NAIDOC is usually a fantastic time for Aboriginal and Torres Strait Islander peoples, and is celebrated as an opportunity to showcase culture and contributions made by Indigenous Australians to Australia and the world. The 2021 theme of ‘Heal Country’ served to remind us of the beauty of the home of the oldest continuous culture on the planet.
Country is central to Aboriginal and Torres Strait Islander cultures and identity. It is a symbiotic relationship that defies definition, but for culturally grounded Aboriginal and Torres Strait Islander people, Country is where we are from, and to where we will return.
Joe Flick, a mate of mine, has written about the importance of Country; Joe has been visiting the graves of Aboriginal soldiers who died, and who are buried in France and England. Joe’s story is inspiring and comforting, especially to those who’ve lost loved ones while in defence of their country.
Joe writes: ‘I knew that they were so far from mob, and disconnected from Country. After talking to some family members of the soldiers, I decided that I would try to “bring their spirits home” by scattering soil taken from the soldier’s traditional Country on their graves in France and England. By doing this, I hoped that it bought some peace; to the soldiers, their relatives and to Country.’
First Nations sports stars use strength for change
Aboriginal and Torres Strait Islander people also shone in the sporting arena during NAIDOC 2021.
Shaun Burgoyne, a proud Kokatha and Warai man from South Australia, became the first Aboriginal player to reach 400 games, and only the fifth overall in more than 125 years of AFL competition.
Then there was the announcement, coming during NAIDOC week, that Aboriginal basketball player, Patty Mills, will join swimmer Cate Campbell as Australian flag-bearers during the opening ceremony of the Tokyo Olympics. Patty is a great inspiration for all Australian kids, and is fiercely proud of his Aboriginal and Torres Strait Islander identity. Patty has used his fame and fortune to give back to community through gifts and donations.
Increasingly, we are recognising how important it is for high profile athletes to lend their name to causes, but it’s taken to another level when such people also share their wealth to initiate respect and change.
Red, black and yellow flag pride
In 2019, Patty reportedly donated his entire annual salary of $1.4m to support the advocacy work of various campaigns in Australia, including ‘Black Lives Matter Australia’, ‘Black Deaths in Custody’ and the work of the ‘We Got You’ campaign, which is supported by some of Australia’s biggest sporting identities. It is dedicated to standing against racism by providing a voice for long overdue racial justice and change.
I read with pride that Patty also carries the Aboriginal and Torres Strait Islander flags with him, and I’m sure that they will make an appearance during the Tokyo Olympics.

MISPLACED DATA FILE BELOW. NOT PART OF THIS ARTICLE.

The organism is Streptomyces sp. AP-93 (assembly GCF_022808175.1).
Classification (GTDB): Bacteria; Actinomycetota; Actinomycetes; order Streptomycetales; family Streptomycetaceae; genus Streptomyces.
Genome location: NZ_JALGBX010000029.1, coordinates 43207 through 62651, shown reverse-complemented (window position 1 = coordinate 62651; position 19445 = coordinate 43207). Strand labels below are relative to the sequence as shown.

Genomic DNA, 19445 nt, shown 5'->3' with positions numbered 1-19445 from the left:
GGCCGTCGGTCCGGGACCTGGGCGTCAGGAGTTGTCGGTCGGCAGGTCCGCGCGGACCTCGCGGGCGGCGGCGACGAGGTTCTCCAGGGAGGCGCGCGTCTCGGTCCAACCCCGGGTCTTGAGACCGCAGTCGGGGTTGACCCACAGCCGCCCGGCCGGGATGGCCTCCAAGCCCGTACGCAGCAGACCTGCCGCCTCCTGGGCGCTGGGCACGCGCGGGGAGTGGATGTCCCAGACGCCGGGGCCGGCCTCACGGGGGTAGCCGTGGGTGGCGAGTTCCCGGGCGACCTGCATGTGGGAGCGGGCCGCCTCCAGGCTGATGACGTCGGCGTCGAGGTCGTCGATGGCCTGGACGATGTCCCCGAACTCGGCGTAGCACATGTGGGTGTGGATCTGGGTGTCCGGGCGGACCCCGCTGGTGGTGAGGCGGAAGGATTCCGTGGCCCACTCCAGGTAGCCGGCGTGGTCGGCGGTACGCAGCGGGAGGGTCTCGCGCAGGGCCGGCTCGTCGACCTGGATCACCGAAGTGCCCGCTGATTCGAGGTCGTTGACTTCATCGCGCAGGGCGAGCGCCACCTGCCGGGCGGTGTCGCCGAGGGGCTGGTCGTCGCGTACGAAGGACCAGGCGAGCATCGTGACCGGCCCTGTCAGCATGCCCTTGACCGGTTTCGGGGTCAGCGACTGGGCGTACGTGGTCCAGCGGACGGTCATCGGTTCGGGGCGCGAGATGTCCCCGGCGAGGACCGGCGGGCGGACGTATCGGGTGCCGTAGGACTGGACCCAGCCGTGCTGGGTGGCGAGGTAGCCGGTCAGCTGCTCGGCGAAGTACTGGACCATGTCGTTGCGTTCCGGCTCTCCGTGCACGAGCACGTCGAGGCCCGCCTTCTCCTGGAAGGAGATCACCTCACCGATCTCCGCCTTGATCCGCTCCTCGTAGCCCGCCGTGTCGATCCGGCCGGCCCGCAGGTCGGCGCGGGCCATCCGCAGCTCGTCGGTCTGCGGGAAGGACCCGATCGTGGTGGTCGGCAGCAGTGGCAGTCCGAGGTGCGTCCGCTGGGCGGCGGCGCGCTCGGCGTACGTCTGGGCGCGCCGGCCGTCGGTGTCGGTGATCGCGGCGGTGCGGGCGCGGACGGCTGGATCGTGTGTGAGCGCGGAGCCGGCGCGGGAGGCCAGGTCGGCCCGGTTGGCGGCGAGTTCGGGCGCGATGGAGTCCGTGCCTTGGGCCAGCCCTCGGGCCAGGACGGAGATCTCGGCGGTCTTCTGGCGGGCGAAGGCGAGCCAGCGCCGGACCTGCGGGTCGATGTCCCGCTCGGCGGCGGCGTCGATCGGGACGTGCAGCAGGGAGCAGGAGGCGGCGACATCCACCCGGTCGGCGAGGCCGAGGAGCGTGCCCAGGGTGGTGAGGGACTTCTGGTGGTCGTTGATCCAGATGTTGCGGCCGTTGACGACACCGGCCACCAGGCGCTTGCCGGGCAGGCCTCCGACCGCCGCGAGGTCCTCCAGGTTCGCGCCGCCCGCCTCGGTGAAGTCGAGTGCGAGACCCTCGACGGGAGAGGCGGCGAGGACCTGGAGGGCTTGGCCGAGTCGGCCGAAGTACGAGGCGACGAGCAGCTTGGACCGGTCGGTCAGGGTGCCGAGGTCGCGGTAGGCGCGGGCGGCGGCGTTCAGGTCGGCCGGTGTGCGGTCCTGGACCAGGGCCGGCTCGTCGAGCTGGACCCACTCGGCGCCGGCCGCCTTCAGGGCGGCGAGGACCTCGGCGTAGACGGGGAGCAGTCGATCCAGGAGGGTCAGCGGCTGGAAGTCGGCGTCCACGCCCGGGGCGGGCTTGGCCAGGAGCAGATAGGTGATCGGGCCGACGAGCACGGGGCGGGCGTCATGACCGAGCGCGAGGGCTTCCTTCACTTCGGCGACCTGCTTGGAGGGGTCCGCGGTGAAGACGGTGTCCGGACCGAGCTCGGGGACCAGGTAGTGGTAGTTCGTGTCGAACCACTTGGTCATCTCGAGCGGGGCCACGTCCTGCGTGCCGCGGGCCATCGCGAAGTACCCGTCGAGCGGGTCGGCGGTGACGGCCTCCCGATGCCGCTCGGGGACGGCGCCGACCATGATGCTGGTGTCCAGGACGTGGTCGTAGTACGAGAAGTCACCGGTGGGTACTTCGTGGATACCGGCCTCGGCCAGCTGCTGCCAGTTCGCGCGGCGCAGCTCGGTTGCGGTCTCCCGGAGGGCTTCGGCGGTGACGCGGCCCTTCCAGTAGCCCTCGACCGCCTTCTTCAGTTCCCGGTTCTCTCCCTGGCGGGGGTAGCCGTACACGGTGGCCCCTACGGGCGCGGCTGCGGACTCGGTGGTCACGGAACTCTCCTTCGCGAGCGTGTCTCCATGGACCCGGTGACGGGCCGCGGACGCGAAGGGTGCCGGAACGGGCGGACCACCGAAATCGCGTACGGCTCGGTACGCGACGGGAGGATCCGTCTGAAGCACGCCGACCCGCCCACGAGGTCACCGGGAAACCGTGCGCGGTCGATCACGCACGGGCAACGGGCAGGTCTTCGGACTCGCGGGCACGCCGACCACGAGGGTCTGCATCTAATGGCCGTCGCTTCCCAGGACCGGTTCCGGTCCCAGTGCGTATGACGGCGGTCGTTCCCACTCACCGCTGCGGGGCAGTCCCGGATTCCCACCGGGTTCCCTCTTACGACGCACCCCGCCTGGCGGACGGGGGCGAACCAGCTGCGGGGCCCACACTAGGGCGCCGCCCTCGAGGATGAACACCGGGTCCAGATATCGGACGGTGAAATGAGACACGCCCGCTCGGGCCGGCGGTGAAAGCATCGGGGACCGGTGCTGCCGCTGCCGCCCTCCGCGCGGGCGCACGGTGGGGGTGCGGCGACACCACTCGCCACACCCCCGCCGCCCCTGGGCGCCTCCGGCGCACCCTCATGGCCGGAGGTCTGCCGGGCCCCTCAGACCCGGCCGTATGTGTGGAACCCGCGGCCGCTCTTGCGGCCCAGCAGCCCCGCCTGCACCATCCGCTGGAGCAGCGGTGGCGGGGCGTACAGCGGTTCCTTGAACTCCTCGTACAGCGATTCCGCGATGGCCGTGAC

Contrast this with how Cathy Freeman was treated when she proudly ran around the arena draped in the Aboriginal and Australian flags after winning the 400m gold at the 1994 Commonwealth Games in Victoria, BC, Canada.
Cathy was castigated by Arthur Tunstall, the Australian team’s chef de mission and she learnt, through the media, that Tunstall had banned her from flying the Aboriginal flag in any other celebration.
Cathy was not denying her Australian identity, but rather she wanted people to know how proud she was (and is) of her Aboriginal identity. Cathy is reported to have said after the 400m race: ‘This was my race, and no one was going to stop me telling the world how proud I am to be Aboriginal’.
Six years later, what Cathy did at the Sydney Olympics is now sporting legend and world history.
Slow but magnificent progress towards equality
Ashleigh Barty’s magnificent Wimbledon victory was played with the grace and humility of her idol and mentor, the mercurial Evonne Goolagong Cawley.
Ashleigh’s victory marked the 40thanniversary of Evonne’s Wimbledon triumph, and came during the early hours of the last day of NAIDOC week 2021, something that Ash acknowledged during a post-match interview.
Also receiving considerable media attention was the support from Australian cricketer, Mel Jones, who was courtside during Ash’s event, wearing a T-shirt with the message: ‘Always Was – Always Will Be’ emblazoned on it. This simple message speaks to unfinished business in our nation. Ash acknowledged Mel Jones and her shirt with a smile and a finger point as she left the court with the Rosewater Dish.
The pace and path toward social and racial equality is painfully slow, and contested, but progress is being made in our country and around the world. The young and future leaders increasingly understand the need for reform, because they are creating their world rather than simply inheriting it.
I remain captured by hope.